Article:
skaldic

Skaldic Poetry of the Scandinavian Middle Ages

Menu Search

ÞjóðA Sex 16II

Diana Whaley (ed.) 2009, ‘Þjóðólfr Arnórsson, Sexstefja 16’ in Kari Ellen Gade (ed.), Poetry from the Kings’ Sagas 2: From c. 1035 to c. 1300. Skaldic Poetry of the Scandinavian Middle Ages 2. Turnhout: Brepols, pp. 129-30.

Þjóðólfr ArnórssonSexstefja
151617

text and translation

Flest vas hirð, sús hraustum
hrafns fœði vel tœði,
dauð, áðr dǫglingr næði,
døkks, á land at støkkva.
Skóp furðu þá skerði
skipun ǫll (vas þá) snjǫllum
hrings (til Heljar genginn
hverr fótr) konungs Jóta.

Flest hirð, sús tœði {hraustum fœði døkks hrafns} vel, vas dauð, áðr dǫglingr næði at støkkva á land. Ǫll skipun {konungs Jóta} skóp {snjǫllum skerði hrings} furðu þá; hverr fótr vas þá genginn til Heljar.
 
‘Most of the troop, who served the bold feeder of the dark raven [WARRIOR = Sveinn] well, was dead by the time the prince managed to leap ashore. The whole company of the king of the Jótar [DANISH KING = Sveinn] performed for the valiant damager of the ring [GENEROUS MAN] a marvel then; every foot had then marched off to death’s realm.

notes and context

Fsk: In the battle at the Nissan (Niz), the Norwegians board the Danes’ ships and clear Sveinn’s ship. The st. is followed by a comment that it tells how King Sveinn escaped ashore in a skiff (skúta) which had been floating by the raised after-deck (lypting). Mork and Flat have much the same surrounding prose, including the references to Þjóðólfr, although Mork only cites l. 1 and Flat nothing at all.

[5-8]: The second helmingr is textually difficult, and (or perhaps because) only preserved in copies of the lost vellum FskB. The ms. readings would yield konungr Jóta skóp snjǫllum skerði hrings furðu þá ‘the king of the Jótar performed for the valiant damager of the ring [GENEROUS MAN] a marvel then’, with skipun ǫll vas þá til heljar gengin ‘the whole company had then marched off to death’s realm’ as an intercalary, but this would leave hvern fótr ‘every foot’ unaccounted for, and the phrase is ungrammatical since hvern is acc. and fótr is nom. It may well be that skipun ǫll ‘the whole company’ has been taken as the subject of vas … gengin(n) ‘had marched, gone’ in error, with the consequence that an original hverr fótr ‘every foot’ has become corrupted and an original konungs in l. 4 taken as konungr in order to supply a subject to skóp ‘performed, furnished’ in l. 1. (a) If, then, it is assumed instead that hverr fótr vas genginn til heljar ‘every foot had marched off to death’s realm’ belong together, ǫll skipun and konungr Jóta remain to be assigned to clauses, and emending nom. sg. konungr to gen. sg. konungs is a paleographically minimal solution, especially if the word had been abbreviated in an exemplar. The helmingr then falls reasonably into place, as in the prose order and translation above, following Finnur Jónsson in Fsk 1902-3 and Skj B, and Bjarni Einarsson in ÍF 28. (b) Poole (1991, 63, 71) adopts a similar construal, but has skipun ǫll and hverr fótr in opposite positions, and hence f. nom. sg. gengin to agree with skipun. (c) One could assume that skipun ǫll and hverr fótr are in apposition to each other: ǫll skipun snjǫllum skerði hrings vas þá til heljar gengin, hverr fótr; konungr Jóta skóp þá furðu ‘the whole company of the valiant destroyer of the ring [GENEROUS MAN = Sveinn], every foot, had then marched to death’s realm; the king of the Jutes [= Sveinn] performed a wonder then’. This has the merit of avoiding emendation, and gives a slightly less disjointed arrangement of clauses in the metrical ll., but the assumption that the dat. snjǫllum skerði hrings has a more or less possessive sense is awkward, and the statement that Sveinn performed a wonder (skóp furðu) would be curious, whereas its application to his slain troops under interpretation (a) is cuttingly ironic: the marvel that Sveinn’s troops perform for him is getting killed. (d) Kock’s interpretation in Skald and NN §§860, 1853 combines aspects of these various solutions. He emends to konungs in l. 8, but takes this with hverr fótr, hence ‘every foot of the king of the Jutes’. He assumes that skipun ǫll and hverr fótr are in apposition and, uniquely, that skóp furðu in l. 5 is impersonal, hence ‘this marvel occurred’. As with interpretation (b), there is a difficulty with the dat. phrase snjǫllum skerði hrings, which he translates för den tappre fursten ‘for/before the valiant prince’.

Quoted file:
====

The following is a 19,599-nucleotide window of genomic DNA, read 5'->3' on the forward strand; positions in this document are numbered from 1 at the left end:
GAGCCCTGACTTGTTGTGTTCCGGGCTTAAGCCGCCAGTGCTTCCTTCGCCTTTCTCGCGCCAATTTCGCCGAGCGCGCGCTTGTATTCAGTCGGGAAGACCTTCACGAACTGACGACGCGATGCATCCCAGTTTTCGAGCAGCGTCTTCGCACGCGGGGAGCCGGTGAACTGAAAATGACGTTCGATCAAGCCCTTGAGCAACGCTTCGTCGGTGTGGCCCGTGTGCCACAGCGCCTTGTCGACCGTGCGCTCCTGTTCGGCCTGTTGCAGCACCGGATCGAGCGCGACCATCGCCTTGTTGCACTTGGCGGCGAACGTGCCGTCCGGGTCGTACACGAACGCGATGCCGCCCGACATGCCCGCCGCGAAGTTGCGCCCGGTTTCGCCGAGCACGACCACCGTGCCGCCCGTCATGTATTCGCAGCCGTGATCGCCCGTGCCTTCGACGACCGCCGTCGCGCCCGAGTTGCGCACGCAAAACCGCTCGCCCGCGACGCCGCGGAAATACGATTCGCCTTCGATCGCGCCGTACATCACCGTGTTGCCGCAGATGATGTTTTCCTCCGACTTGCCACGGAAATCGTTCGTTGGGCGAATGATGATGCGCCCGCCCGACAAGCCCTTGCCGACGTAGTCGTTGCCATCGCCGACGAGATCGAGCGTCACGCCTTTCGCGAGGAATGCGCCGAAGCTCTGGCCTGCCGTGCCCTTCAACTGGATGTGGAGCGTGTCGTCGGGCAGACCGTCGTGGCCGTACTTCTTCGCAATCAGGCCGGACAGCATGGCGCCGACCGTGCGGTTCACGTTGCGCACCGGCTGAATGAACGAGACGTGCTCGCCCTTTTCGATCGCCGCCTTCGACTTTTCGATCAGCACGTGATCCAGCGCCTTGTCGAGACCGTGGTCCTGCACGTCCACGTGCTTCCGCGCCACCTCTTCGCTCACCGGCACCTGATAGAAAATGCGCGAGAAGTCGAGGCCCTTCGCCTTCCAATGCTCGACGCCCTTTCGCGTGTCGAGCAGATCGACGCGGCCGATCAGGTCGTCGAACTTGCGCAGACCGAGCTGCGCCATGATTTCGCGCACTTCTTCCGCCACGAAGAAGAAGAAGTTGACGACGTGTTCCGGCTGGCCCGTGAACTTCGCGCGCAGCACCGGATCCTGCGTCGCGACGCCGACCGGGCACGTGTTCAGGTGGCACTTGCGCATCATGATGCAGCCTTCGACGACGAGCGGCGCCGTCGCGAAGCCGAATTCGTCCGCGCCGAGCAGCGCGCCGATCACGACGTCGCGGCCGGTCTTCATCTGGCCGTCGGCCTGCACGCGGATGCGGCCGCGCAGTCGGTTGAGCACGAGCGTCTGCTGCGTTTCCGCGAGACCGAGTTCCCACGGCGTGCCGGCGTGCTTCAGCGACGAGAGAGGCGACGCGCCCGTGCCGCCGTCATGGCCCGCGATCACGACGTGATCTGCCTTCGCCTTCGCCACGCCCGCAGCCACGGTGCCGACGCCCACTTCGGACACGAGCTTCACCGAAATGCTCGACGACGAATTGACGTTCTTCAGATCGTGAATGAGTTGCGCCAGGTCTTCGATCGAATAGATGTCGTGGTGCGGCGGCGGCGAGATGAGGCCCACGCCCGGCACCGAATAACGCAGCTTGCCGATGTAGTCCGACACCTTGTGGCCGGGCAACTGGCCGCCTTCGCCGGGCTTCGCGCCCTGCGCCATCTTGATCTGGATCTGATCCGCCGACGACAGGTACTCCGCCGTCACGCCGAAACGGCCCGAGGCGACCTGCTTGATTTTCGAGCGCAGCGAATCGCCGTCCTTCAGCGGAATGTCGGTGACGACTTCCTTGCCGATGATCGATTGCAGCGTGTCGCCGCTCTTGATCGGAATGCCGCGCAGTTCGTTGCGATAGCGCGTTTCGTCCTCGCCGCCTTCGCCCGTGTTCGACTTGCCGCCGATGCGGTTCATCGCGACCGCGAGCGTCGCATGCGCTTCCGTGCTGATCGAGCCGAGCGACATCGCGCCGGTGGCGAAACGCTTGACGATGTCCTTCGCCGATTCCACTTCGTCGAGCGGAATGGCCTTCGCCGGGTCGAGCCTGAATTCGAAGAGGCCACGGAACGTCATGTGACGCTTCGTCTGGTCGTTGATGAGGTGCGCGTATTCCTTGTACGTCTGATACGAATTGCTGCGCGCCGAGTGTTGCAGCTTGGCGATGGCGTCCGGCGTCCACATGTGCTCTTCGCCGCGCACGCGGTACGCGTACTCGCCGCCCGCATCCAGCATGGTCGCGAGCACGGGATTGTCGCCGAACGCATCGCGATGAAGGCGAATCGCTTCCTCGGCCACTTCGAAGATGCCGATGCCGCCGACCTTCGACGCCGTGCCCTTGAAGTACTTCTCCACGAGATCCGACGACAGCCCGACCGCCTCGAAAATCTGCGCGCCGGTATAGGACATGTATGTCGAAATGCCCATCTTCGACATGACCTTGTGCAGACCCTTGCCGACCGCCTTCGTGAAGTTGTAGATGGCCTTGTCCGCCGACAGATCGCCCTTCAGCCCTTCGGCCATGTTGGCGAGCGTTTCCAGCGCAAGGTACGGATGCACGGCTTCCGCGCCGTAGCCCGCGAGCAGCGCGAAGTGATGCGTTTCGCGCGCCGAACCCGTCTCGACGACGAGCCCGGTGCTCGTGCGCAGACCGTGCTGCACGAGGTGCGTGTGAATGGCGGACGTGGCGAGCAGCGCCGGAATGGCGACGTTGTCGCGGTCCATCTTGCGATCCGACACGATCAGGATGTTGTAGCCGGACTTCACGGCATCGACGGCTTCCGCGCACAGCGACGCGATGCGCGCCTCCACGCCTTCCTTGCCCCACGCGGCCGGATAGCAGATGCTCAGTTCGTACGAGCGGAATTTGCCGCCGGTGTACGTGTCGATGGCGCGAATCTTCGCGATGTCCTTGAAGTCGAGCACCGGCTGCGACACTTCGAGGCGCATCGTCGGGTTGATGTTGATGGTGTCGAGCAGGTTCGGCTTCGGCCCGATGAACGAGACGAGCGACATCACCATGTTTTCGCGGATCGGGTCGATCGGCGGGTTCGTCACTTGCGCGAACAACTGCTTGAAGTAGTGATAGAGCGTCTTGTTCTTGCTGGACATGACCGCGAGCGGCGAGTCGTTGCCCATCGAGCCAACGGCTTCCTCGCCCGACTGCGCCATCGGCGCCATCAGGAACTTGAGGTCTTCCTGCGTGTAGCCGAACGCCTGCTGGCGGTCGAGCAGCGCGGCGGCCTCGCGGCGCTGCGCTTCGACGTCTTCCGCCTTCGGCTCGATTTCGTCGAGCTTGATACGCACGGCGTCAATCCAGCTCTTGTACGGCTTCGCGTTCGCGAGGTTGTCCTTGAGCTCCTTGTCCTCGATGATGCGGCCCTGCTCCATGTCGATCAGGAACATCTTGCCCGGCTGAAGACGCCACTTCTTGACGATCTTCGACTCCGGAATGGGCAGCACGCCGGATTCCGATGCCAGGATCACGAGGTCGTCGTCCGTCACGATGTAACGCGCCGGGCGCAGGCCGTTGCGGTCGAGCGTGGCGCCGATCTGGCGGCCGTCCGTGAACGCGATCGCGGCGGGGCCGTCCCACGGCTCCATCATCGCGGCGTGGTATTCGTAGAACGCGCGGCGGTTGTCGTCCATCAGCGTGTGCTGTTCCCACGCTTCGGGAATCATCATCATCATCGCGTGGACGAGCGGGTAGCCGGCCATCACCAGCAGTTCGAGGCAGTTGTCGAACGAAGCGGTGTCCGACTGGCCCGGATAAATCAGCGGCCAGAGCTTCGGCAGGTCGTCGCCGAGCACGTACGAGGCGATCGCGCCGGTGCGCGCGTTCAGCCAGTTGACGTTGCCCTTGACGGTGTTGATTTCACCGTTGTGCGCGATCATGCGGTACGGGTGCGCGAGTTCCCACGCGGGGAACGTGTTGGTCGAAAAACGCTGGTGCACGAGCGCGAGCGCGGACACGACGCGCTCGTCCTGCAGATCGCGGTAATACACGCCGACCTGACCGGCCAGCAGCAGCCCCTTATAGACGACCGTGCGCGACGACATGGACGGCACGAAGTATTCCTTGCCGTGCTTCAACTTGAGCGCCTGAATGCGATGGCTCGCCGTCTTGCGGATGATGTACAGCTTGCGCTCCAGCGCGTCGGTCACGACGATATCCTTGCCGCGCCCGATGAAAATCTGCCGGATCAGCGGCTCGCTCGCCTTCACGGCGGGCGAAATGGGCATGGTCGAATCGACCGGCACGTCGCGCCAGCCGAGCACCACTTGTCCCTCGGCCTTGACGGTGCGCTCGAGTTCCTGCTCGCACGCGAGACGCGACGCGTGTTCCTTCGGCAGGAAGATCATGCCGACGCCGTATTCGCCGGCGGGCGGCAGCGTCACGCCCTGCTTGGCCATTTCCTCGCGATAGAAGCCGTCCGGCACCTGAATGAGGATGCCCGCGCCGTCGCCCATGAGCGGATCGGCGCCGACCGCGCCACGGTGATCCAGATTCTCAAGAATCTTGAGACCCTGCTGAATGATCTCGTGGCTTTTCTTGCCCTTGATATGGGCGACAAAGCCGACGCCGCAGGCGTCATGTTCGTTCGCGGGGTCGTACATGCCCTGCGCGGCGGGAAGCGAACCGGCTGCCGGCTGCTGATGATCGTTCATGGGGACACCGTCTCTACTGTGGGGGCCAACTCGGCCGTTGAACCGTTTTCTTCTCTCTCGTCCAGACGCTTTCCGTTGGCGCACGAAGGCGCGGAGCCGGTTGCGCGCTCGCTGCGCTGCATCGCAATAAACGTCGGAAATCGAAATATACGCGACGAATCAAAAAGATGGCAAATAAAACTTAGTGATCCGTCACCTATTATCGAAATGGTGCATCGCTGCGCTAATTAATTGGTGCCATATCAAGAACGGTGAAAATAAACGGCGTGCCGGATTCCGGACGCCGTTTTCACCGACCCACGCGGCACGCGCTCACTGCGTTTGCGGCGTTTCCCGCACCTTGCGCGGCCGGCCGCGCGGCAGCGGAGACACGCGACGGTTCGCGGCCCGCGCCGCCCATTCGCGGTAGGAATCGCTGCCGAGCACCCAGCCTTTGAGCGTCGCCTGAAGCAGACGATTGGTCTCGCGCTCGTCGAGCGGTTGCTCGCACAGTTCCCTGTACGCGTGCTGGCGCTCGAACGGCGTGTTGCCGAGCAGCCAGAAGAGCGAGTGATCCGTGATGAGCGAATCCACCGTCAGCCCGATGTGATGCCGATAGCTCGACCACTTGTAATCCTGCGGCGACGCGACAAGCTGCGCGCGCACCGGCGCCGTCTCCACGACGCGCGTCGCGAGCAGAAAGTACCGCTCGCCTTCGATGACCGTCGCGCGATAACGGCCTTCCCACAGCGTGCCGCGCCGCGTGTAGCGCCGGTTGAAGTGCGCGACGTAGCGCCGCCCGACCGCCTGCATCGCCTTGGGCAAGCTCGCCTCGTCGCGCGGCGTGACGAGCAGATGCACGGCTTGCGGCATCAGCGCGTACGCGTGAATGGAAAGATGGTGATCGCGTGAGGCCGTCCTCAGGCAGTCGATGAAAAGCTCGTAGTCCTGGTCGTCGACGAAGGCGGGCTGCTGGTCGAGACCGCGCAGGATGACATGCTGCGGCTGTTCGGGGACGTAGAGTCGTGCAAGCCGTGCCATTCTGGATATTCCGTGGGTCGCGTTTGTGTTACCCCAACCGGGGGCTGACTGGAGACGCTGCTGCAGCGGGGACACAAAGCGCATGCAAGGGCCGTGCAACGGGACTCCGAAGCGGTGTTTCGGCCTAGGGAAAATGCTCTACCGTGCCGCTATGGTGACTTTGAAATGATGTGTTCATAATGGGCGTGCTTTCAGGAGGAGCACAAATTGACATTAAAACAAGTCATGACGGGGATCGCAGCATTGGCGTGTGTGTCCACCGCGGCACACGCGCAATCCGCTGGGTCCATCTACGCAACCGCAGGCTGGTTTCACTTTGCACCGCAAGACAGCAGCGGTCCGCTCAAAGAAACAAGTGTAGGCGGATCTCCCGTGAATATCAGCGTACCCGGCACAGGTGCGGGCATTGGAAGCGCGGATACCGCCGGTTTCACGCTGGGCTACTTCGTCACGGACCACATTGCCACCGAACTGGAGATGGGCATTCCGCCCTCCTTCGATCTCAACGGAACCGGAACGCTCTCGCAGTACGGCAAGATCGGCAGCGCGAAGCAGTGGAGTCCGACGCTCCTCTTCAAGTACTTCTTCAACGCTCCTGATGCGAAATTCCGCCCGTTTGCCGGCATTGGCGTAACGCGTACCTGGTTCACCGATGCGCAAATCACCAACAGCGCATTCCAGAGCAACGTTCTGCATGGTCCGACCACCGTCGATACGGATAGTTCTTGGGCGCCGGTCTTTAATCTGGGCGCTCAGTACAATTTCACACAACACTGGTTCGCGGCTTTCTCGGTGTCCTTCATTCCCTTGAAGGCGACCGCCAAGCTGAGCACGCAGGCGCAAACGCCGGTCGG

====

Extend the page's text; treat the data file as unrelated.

readings

sources

Text is based on reconstruction from the base text and variant apparatus and may contain alternative spellings and other normalisations not visible in the manuscript text. Transcriptions may not have been checked and should not be cited.

editions and texts

Skj: Þjóðolfr Arnórsson, 3. Sexstefja 15: AI, 372, BI, 342, Skald I, 172, NN §§860, 1853D; Fsk 1902-3, 270 (ch. 47), ÍF 29, 267-8 (ch. 57); Mork 1928-32, 211, Andersson and Gade 2000, 230, 478 (MH).

Close

Log in

This service is only available to members of the relevant projects, and to purchasers of the skaldic volumes published by Brepols.
This service uses cookies. By logging in you agree to the use of cookies on your browser.

Close

Stanza/chapter/text segment

Use the buttons at the top of the page to navigate between stanzas in a poem.

Information tab

Interactive tab

The text and translation are given here, with buttons to toggle whether the text is shown in the verse order or prose word order. Clicking on indiviudal words gives dictionary links, variant readings, kennings and notes, where relevant.

Full text tab

This is the text of the edition in a similar format to how the edition appears in the printed volumes.

Chapter/text segment

This view is also used for chapters and other text segments. Not all the headings shown are relevant to such sections.